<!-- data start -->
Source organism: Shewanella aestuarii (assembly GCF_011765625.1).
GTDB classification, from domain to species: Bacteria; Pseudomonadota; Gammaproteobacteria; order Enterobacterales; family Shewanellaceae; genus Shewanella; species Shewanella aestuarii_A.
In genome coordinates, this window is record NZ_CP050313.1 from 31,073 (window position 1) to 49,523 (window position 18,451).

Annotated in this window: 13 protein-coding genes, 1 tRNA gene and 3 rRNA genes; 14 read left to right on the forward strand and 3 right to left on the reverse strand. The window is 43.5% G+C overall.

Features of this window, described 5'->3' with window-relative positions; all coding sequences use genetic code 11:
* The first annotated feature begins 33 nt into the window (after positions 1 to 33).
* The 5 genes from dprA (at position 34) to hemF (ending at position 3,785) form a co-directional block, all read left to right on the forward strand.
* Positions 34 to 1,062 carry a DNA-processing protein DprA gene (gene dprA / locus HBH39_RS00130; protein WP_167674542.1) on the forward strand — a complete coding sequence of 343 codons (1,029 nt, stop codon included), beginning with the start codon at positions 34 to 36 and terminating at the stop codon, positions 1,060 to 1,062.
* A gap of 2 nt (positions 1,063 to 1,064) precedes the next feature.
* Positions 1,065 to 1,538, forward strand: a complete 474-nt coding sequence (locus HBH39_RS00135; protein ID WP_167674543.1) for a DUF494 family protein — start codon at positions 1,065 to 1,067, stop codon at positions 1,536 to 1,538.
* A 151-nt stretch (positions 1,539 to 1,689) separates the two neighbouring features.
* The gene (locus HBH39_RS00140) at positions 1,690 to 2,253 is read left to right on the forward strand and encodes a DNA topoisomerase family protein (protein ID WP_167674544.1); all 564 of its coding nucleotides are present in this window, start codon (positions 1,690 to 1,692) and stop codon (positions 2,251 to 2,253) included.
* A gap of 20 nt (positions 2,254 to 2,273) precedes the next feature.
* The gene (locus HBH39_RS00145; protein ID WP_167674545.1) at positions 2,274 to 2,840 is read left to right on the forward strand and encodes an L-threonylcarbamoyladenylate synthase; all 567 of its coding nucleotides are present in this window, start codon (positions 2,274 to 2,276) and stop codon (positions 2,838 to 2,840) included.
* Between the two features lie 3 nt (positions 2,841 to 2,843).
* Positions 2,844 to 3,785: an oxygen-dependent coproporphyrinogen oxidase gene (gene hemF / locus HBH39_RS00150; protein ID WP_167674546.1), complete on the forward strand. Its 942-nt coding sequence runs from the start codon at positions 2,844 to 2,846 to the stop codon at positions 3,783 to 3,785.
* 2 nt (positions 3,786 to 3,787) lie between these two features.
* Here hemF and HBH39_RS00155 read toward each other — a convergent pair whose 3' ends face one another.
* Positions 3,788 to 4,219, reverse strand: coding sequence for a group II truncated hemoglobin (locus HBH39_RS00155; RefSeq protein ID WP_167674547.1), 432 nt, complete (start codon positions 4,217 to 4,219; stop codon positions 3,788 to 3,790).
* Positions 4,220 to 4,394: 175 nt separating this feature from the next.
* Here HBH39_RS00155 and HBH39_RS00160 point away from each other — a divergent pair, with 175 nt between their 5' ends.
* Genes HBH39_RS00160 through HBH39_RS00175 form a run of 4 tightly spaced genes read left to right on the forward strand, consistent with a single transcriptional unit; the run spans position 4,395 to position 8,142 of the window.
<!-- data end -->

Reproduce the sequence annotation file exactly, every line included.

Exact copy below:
Source organism: Shewanella aestuarii (assembly GCF_011765625.1).
GTDB classification, from domain to species: Bacteria; Pseudomonadota; Gammaproteobacteria; order Enterobacterales; family Shewanellaceae; genus Shewanella; species Shewanella aestuarii_A.
In genome coordinates, this window is record NZ_CP050313.1 from 31,073 (window position 1) to 49,523 (window position 18,451).

Annotated in this window: 13 protein-coding genes, 1 tRNA gene and 3 rRNA genes; 14 read left to right on the forward strand and 3 right to left on the reverse strand. The window is 43.5% G+C overall.

Features of this window, described 5'->3' with window-relative positions; all coding sequences use genetic code 11:
* The first annotated feature begins 33 nt into the window (after positions 1 to 33).
* The 5 genes from dprA (at position 34) to hemF (ending at position 3,785) form a co-directional block, all read left to right on the forward strand.
* Positions 34 to 1,062 carry a DNA-processing protein DprA gene (gene dprA / locus HBH39_RS00130; protein WP_167674542.1) on the forward strand — a complete coding sequence of 343 codons (1,029 nt, stop codon included), beginning with the start codon at positions 34 to 36 and terminating at the stop codon, positions 1,060 to 1,062.
* A gap of 2 nt (positions 1,063 to 1,064) precedes the next feature.
* Positions 1,065 to 1,538, forward strand: a complete 474-nt coding sequence (locus HBH39_RS00135; protein ID WP_167674543.1) for a DUF494 family protein — start codon at positions 1,065 to 1,067, stop codon at positions 1,536 to 1,538.
* A 151-nt stretch (positions 1,539 to 1,689) separates the two neighbouring features.
* The gene (locus HBH39_RS00140) at positions 1,690 to 2,253 is read left to right on the forward strand and encodes a DNA topoisomerase family protein (protein ID WP_167674544.1); all 564 of its coding nucleotides are present in this window, start codon (positions 1,690 to 1,692) and stop codon (positions 2,251 to 2,253) included.
* A gap of 20 nt (positions 2,254 to 2,273) precedes the next feature.
* The gene (locus HBH39_RS00145; protein ID WP_167674545.1) at positions 2,274 to 2,840 is read left to right on the forward strand and encodes an L-threonylcarbamoyladenylate synthase; all 567 of its coding nucleotides are present in this window, start codon (positions 2,274 to 2,276) and stop codon (positions 2,838 to 2,840) included.
* Between the two features lie 3 nt (positions 2,841 to 2,843).
* Positions 2,844 to 3,785: an oxygen-dependent coproporphyrinogen oxidase gene (gene hemF / locus HBH39_RS00150; protein ID WP_167674546.1), complete on the forward strand. Its 942-nt coding sequence runs from the start codon at positions 2,844 to 2,846 to the stop codon at positions 3,783 to 3,785.
* 2 nt (positions 3,786 to 3,787) lie between these two features.
* Here hemF and HBH39_RS00155 read toward each other — a convergent pair whose 3' ends face one another.
* Positions 3,788 to 4,219, reverse strand: coding sequence for a group II truncated hemoglobin (locus HBH39_RS00155; RefSeq protein ID WP_167674547.1), 432 nt, complete (start codon positions 4,217 to 4,219; stop codon positions 3,788 to 3,790).
* Positions 4,220 to 4,394: 175 nt separating this feature from the next.
* Here HBH39_RS00155 and HBH39_RS00160 point away from each other — a divergent pair, with 175 nt between their 5' ends.
* Genes HBH39_RS00160 through HBH39_RS00175 form a run of 4 tightly spaced genes read left to right on the forward strand, consistent with a single transcriptional unit; the run spans position 4,395 to position 8,142 of the window.